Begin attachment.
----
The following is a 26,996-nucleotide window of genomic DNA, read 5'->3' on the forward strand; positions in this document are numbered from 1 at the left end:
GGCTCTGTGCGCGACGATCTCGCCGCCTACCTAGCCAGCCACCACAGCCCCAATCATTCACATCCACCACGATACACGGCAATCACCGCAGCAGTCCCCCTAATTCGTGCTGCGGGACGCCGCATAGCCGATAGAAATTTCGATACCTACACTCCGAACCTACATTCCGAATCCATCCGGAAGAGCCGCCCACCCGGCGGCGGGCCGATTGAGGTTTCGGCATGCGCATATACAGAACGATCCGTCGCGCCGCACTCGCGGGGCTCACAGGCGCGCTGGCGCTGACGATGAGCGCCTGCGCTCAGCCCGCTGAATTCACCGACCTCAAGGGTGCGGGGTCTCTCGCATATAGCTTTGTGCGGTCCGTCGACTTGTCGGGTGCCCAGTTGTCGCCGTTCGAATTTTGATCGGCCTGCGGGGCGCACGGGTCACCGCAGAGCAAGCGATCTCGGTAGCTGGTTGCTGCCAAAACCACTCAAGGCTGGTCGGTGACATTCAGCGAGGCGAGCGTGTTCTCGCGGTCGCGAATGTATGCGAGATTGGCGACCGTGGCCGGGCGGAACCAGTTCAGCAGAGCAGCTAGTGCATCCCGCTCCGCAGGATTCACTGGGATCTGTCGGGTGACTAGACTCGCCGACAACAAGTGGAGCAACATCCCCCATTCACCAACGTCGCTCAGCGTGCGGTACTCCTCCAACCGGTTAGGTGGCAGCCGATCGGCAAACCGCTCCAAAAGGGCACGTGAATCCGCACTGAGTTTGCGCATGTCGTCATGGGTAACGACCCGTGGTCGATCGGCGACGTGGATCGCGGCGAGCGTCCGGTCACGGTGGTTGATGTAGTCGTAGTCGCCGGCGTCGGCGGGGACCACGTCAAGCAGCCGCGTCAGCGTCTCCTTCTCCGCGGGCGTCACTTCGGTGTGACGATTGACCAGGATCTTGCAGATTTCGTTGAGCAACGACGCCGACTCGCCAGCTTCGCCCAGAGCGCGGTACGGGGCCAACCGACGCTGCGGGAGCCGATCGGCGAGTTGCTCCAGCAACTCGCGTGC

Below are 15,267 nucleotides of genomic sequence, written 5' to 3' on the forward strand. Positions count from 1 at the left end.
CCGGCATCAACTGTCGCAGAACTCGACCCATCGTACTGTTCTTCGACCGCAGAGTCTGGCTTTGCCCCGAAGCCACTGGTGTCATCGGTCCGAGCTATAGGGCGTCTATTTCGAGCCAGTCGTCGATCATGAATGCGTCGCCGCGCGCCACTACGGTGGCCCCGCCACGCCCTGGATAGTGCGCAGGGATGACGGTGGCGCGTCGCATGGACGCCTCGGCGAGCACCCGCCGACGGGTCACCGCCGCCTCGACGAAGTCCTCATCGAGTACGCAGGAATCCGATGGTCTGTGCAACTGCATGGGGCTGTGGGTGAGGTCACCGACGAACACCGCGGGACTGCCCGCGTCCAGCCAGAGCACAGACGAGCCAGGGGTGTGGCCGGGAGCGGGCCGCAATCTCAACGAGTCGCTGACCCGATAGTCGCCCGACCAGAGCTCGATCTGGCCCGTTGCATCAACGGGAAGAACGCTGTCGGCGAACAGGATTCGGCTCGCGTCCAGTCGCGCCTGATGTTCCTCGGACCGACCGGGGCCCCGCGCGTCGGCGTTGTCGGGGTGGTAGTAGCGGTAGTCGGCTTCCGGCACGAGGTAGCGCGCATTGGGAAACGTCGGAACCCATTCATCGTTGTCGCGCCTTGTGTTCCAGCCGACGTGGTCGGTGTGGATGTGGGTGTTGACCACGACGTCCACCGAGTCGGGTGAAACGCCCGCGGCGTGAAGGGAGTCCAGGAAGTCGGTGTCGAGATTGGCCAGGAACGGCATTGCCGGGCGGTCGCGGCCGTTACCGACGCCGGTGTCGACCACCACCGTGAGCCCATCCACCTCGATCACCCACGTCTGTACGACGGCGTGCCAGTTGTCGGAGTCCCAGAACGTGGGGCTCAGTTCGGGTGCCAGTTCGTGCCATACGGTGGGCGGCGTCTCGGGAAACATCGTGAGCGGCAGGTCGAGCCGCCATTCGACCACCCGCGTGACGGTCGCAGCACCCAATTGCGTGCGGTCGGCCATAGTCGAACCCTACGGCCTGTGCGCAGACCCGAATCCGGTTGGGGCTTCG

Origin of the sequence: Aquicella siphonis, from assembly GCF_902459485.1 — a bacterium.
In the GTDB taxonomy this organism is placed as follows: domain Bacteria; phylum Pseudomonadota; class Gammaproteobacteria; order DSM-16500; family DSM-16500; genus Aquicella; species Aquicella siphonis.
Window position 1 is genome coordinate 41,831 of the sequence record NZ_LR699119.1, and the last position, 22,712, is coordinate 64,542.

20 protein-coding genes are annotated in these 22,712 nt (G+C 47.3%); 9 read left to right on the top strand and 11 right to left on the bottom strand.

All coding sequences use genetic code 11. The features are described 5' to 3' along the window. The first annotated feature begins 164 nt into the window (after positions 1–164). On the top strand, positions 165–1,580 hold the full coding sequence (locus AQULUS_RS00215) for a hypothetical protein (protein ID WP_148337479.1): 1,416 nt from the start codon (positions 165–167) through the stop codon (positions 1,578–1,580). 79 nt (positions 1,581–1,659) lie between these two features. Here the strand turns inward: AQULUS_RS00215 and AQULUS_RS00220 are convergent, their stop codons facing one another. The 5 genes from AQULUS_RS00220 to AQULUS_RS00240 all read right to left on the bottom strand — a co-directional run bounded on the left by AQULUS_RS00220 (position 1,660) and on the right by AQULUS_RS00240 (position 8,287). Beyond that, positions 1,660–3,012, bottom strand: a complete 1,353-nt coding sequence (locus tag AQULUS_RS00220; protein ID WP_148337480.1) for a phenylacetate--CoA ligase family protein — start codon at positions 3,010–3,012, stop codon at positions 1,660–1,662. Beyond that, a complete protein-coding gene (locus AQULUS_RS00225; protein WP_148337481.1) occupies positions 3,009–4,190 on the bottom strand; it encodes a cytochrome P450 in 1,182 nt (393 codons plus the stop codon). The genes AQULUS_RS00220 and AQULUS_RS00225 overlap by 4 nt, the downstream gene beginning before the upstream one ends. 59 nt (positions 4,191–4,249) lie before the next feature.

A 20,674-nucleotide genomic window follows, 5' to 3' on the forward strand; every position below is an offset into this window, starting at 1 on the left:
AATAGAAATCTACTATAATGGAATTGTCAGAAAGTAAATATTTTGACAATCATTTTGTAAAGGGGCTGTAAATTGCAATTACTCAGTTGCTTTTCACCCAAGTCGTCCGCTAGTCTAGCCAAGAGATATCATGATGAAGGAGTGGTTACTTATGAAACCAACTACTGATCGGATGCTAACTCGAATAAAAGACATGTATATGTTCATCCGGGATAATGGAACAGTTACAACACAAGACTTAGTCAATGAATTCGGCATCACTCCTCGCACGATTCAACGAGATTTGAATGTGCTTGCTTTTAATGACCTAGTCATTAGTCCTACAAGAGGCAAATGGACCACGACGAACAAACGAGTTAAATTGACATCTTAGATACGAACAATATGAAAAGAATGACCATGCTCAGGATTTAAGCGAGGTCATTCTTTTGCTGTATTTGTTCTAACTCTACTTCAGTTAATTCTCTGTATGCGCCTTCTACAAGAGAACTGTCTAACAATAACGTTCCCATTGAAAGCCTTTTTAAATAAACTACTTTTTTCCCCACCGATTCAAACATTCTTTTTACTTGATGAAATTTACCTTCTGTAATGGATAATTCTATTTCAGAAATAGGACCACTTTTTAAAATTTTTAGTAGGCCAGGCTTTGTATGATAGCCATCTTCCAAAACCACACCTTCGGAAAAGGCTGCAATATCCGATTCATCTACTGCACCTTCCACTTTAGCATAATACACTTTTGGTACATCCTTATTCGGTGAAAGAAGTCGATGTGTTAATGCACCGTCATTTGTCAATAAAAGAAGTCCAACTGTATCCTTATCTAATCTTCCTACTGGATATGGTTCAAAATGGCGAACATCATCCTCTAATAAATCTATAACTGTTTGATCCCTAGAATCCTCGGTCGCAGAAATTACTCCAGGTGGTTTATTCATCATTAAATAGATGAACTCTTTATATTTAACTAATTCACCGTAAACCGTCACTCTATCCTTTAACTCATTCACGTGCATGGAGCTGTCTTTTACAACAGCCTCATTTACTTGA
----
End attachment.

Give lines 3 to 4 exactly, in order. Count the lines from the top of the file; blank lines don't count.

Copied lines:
Below are 15,267 nucleotides of genomic sequence, written 5' to 3' on the forward strand. Positions count from 1 at the left end.
CCGGCATCAACTGTCGCAGAACTCGACCCATCGTACTGTTCTTCGACCGCAGAGTCTGGCTTTGCCCCGAAGCCACTGGTGTCATCGGTCCGAGCTATAGGGCGTCTATTTCGAGCCAGTCGTCGATCATGAATGCGTCGCCGCGCGCCACTACGGTGGCCCCGCCACGCCCTGGATAGTGCGCAGGGATGACGGTGGCGCGTCGCATGGACGCCTCGGCGAGCACCCGCCGACGGGTCACCGCCGCCTCGACGAAGTCCTCATCGAGTACGCAGGAATCCGATGGTCTGTGCAACTGCATGGGGCTGTGGGTGAGGTCACCGACGAACACCGCGGGACTGCCCGCGTCCAGCCAGAGCACAGACGAGCCAGGGGTGTGGCCGGGAGCGGGCCGCAATCTCAACGAGTCGCTGACCCGATAGTCGCCCGACCAGAGCTCGATCTGGCCCGTTGCATCAACGGGAAGAACGCTGTCGGCGAACAGGATTCGGCTCGCGTCCAGTCGCGCCTGATGTTCCTCGGACCGACCGGGGCCCCGCGCGTCGGCGTTGTCGGGGTGGTAGTAGCGGTAGTCGGCTTCCGGCACGAGGTAGCGCGCATTGGGAAACGTCGGAACCCATTCATCGTTGTCGCGCCTTGTGTTCCAGCCGACGTGGTCGGTGTGGATGTGGGTGTTGACCACGACGTCCACCGAGTCGGGTGAAACGCCCGCGGCGTGAAGGGAGTCCAGGAAGTCGGTGTCGAGATTGGCCAGGAACGGCATTGCCGGGCGGTCGCGGCCGTTACCGACGCCGGTGTCGACCACCACCGTGAGCCCATCCACCTCGATCACCCACGTCTGTACGACGGCGTGCCAGTTGTCGGAGTCCCAGAACGTGGGGCTCAGTTCGGGTGCCAGTTCGTGCCATACGGTGGGCGGCGTCTCGGGAAACATCGTGAGCGGCAGGTCGAGCCGCCATTCGACCACCCGCGTGACGGTCGCAGCACCCAATTGCGTGCGGTCGGCCATAGTCGAACCCTACGGCCTGTGCGCAGACCCGAATCCGGTTGGGGCTTCG